Rudder’s response was more along the lines, we have great product and presenters and although he conceded that “they” had improved their product, Nine would be doing that too.

Hmmm, once again Jim misses reality which is that for whatever reason viewers around the country have suddenly fallen for the Seven approach in news and current affairs. They can, as Meakin said, easily fall OUT of love again. But at Nine there is no sign of any recognition of the problem except fiddling with the 5.30pm slot. And an emerging whispering campaign against Jim Waley, the Sydney news presenter, and Ray Martin.

Gyngell said in the AFR there were no plans to change presenters or make “radical changes to our news and ACA”but he reverted to the old problem its the poor lead in for Nine, and the great lead-in for Deal or No Deal on Seven. Yes that’s true, they have no idea who they are going to put into the slots at the moment, that’s why there are no “radical changes” planned.

Well, yes Dave, but does that account for the loss of viewers some nights from News to ACA to Frasier, and last Thursday night in Sydney, all the way through to 8.30pm? Gyngell described Nine’s ratings as a “purple patch” and very good they are to with record revenues and a viewing audience up in most of the important demographics.

Seven is not doing well after 7.30 pm most nights, although Ten is, especially Sunday, Monday, Thursday and Saturday nights.
If Nine is ever to lose it will probably to be a combination of very strong Seven news and current affairs and very strong mid-evening programming by Ten.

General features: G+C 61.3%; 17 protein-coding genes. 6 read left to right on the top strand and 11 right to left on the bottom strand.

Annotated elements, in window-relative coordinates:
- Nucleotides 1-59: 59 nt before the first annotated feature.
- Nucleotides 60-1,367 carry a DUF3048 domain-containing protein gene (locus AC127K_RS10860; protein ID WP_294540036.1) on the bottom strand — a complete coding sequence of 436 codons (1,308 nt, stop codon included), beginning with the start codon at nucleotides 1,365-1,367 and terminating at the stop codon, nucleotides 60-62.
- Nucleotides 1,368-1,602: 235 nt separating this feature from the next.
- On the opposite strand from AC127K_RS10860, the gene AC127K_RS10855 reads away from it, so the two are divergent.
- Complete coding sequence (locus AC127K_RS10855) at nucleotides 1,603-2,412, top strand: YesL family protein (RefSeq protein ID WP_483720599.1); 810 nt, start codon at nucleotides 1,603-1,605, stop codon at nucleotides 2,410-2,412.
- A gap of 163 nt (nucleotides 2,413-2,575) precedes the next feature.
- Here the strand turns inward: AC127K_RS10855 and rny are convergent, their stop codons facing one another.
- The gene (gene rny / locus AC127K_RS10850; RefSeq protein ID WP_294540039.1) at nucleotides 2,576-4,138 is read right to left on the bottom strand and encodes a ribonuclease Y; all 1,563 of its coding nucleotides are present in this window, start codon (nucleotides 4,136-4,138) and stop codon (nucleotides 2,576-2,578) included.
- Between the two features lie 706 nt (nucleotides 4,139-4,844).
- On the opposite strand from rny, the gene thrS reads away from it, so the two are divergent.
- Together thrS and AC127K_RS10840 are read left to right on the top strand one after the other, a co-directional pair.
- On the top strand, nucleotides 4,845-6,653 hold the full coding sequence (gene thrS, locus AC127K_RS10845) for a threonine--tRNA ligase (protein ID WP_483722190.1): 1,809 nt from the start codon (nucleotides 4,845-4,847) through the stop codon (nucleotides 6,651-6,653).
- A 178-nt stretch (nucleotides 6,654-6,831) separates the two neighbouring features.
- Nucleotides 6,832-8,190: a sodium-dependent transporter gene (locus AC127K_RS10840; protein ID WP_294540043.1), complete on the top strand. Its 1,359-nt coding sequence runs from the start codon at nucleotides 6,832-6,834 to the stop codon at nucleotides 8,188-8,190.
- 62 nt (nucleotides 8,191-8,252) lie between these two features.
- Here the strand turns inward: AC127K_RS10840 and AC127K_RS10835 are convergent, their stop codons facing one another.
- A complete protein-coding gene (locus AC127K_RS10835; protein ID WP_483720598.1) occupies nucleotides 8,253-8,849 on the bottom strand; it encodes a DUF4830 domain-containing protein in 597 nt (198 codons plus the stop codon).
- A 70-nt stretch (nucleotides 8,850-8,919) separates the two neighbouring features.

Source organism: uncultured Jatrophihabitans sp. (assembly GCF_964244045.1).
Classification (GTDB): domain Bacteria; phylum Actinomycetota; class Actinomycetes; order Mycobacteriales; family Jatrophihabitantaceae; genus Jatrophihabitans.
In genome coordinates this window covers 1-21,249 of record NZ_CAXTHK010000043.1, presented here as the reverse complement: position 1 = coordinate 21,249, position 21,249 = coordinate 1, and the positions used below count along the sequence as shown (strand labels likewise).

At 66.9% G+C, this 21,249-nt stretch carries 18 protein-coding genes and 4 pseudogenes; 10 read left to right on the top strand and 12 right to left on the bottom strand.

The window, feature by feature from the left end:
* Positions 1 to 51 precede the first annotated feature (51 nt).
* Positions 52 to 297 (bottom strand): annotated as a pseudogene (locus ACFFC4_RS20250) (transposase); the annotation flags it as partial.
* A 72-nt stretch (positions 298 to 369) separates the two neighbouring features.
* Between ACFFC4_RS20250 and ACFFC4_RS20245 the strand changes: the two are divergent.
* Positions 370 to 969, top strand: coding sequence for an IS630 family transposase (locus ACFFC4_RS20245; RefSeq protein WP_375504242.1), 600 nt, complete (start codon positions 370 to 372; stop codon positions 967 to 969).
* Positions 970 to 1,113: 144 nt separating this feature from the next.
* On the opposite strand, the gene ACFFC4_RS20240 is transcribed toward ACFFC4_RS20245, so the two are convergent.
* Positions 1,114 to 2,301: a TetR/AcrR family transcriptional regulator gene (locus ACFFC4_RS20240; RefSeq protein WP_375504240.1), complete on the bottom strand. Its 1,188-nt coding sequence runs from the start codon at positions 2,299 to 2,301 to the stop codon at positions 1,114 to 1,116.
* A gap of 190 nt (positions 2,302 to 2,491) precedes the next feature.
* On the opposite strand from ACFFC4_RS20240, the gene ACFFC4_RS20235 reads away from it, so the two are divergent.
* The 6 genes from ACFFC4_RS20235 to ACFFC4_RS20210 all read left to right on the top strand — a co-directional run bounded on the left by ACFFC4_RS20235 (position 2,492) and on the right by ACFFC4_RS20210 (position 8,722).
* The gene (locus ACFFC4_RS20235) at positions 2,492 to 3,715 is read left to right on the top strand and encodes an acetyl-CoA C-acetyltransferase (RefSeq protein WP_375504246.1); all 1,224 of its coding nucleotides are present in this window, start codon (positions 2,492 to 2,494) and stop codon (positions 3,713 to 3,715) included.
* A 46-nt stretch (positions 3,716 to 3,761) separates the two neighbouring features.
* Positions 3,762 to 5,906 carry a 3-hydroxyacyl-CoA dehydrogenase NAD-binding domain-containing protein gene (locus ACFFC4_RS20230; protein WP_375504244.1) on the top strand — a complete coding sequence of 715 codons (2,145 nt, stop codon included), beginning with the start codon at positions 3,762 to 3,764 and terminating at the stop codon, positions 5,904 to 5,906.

But the importance of news and current affairs cannot be underrated at Nine. It is Packer’s pride and joy, especially Today, Sunday and 60 Minutes, all his ideas.

The decision to pull Eddie McGuire from the 5.30 slot was the first decision of the new Gyngell-led Nine, with Kerry Packer’s oversight.
Blowing out The Price is Right to an hour for only $100,000 will be another stop-gap. Nine claims Eddie was a stop-gap, but strangely they wouldn’t say that the week before when he was announced for the 5.30pm slot.

Fixing the problem from 5.30pm to 7.30 pm Monday to Friday is Gyngell’s big job, if he is allowed to be the decision maker by Packer. As reported earlier on Crikey, Kerry Packer remains Nine’s most experienced and only TV executive in a position to make decisions.
Gyngell has to prove himself to himself and to Packer.

Starting by cleaning up two serious non-TV problems in news and current affairs and in the highly troubled financial and payroll area would be a big start.

Seeing he can’t do the usual trick of a new CEO of a clean the decks and big write-down in asset values (like, say Trevor O’Hoy at Fosters), he has to show he’s arrived by changing executives and presenters. Stand by.

How Kerry Packer stuffed up at Nine

From the June 21 subscriber-only sealed section

By Terry Television